Problem. No stool has been passed in over 48 h. Ninety-nine percent of term infants and 76% of premature infants pass a stool in the first 24 h of life. Ninety-nine percent of premature infants pass a stool by 48 h.
Has a stool been passed since birth? If a stool has been passed since birth but not in the last 48 h, constipation may be the cause. If a stool has never been passed, imperforate anus or some degree of intestinal obstruction may be present. Table 60–1 shows the time after birth at which the first stool is typically passed.
What is the gestational age? Prematurity is associated with a delayed passage of stool because of immaturity of the colon and lack of triggering effect of enteral feeds on gut hormones when the patient is maintained on NPO.
Were maternal drugs used that could cause a paralytic ileus with delayed passage of stool? Magnesium sulfate, which is used to slow the premature onset of labor, may cause paralytic ileus. Narcotics for pain control or use of heroin by the mother may also cause delayed passage of stool in the neonate.
Anorectal abnormalities such as imperforate anus. Imperforate anus may pass meconium if a fistula exists.
Meconium plug is an obstruction in the lower colon and rectum caused by meconium. It is more common in infants of diabetic mothers (as seen in neonatal small left colon syndrome, in which the plug extends to the splenic flexure) and in premature infants. (Note: A rectal biopsy should be considered in all these patients because they have an increased incidence [10–15%] of Hirschsprung disease.)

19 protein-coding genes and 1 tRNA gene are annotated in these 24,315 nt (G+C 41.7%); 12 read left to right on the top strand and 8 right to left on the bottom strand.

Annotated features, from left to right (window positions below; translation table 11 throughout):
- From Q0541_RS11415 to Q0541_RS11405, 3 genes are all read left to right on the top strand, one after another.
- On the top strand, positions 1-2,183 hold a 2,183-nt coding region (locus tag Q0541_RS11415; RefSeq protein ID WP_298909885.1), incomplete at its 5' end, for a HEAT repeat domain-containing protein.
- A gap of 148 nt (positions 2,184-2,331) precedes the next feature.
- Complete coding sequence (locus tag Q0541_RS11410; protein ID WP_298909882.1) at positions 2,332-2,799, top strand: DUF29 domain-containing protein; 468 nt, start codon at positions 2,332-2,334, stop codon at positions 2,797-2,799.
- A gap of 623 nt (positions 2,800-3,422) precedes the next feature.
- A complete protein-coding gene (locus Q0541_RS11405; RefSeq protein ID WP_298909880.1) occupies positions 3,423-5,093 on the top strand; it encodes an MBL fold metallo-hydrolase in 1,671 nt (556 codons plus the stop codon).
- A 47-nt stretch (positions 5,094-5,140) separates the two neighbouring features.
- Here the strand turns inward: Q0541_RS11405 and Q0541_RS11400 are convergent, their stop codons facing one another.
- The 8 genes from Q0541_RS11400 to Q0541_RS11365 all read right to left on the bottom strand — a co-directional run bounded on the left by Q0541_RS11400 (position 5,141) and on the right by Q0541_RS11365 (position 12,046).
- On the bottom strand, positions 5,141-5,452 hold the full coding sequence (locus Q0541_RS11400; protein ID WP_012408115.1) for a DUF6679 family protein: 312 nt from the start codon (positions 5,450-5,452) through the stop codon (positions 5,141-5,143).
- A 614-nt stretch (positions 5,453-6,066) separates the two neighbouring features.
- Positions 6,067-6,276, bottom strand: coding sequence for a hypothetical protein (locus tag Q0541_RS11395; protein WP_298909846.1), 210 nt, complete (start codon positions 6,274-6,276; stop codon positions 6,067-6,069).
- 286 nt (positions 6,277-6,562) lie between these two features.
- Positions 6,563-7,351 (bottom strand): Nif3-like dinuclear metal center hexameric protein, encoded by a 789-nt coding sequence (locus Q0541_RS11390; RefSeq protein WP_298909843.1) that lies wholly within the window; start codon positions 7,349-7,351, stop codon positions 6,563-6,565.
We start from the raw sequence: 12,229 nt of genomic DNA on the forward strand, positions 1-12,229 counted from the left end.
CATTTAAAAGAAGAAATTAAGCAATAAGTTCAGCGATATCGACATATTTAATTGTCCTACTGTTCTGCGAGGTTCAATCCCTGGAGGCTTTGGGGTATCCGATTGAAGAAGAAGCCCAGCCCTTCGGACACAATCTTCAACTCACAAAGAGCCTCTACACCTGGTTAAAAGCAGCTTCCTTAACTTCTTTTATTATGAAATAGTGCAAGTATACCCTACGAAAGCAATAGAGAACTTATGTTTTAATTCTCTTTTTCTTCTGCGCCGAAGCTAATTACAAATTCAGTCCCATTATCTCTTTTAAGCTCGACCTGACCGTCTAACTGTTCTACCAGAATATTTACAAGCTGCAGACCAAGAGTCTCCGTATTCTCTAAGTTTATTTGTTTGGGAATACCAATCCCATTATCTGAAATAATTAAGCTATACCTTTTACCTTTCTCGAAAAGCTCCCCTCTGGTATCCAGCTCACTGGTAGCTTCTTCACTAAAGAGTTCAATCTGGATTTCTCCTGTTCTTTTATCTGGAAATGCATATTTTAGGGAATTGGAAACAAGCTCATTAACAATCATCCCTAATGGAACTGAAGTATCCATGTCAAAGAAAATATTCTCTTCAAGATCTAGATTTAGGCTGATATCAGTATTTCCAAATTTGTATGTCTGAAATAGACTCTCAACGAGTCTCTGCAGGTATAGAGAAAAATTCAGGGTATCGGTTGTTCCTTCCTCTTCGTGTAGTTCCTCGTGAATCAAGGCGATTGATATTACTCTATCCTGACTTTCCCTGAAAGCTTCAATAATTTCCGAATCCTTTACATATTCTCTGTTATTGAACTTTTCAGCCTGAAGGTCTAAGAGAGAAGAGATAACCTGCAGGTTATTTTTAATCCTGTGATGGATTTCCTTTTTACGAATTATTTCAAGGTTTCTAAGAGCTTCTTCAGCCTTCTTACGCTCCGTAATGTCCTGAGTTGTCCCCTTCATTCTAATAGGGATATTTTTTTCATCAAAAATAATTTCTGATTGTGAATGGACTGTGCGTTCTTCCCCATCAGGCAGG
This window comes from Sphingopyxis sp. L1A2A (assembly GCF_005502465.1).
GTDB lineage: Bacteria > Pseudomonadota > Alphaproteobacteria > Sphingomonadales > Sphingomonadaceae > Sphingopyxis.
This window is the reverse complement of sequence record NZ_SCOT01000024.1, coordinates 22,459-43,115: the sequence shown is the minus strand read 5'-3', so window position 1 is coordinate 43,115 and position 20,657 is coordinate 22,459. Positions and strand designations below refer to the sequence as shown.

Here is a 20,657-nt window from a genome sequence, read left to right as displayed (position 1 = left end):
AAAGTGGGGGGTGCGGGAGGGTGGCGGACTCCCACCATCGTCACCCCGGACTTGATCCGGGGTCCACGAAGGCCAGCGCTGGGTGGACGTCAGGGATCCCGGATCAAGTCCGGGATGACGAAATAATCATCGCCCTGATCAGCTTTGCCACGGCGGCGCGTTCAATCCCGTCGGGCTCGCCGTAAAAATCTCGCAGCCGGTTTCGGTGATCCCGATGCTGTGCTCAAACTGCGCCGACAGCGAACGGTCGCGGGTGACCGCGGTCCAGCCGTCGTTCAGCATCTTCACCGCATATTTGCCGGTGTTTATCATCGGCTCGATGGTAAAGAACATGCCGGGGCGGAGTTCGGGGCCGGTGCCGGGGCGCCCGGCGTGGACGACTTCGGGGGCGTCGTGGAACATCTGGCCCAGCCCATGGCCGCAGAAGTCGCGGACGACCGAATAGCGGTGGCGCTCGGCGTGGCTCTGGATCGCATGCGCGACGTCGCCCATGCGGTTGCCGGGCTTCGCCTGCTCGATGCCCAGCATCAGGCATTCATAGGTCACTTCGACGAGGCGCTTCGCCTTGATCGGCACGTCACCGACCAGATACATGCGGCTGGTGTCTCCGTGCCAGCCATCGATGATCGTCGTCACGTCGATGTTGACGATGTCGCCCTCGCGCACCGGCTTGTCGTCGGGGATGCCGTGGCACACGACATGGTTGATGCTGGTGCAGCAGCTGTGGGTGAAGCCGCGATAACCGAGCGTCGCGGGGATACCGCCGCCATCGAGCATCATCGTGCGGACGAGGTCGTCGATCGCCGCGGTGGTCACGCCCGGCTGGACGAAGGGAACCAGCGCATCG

Meconium ileus occurs when meconium becomes obstructed in the terminal ileum. Ninety percent of patients with meconium ileum have cystic fibrosis (CF) and thus should be tested for CF. It is the most common presentation of CF in the neonatal period.
Hirschsprung disease accounts for ~15% of infants who have delayed passage of stool. A functional obstruction is caused by aganglionosis of cells in Meissner and Auerbach plexus in the rectum and variable amounts of the distal colon. The affected segment of colon and rectum are aperistaltic.
Jejunal/Ileal atresia can occur secondary to meconium ileus, Hirschsprung disease, incarcerated hernia, or intussusception. Signs include abdominal distention, bilious vomiting, and failure to pass meconium.
Adhesions. Postoperatively, such as after surgery for necrotizing enterocolitis (NEC), there is a 30% chance of having adhesions.
Incarcerated hernia when hernia contents cannot be reduced and the bowel is obstructed. Signs include irritability, cramps, bilious vomiting, and abdominal distention. The risk of incarceration for an inguinal hernia in infancy is 20–30%; the risk of bowel obstruction secondary to an inguinal hernia is 9%.
Malrotation is the failure of the gastrointestinal tract to properly rotate and adhere. Volvulus is a specific malrotation of the gut and is a surgical emergency because it can cause ischemia of the gut, with resulting shock, bowel necrosis, and possibly ...
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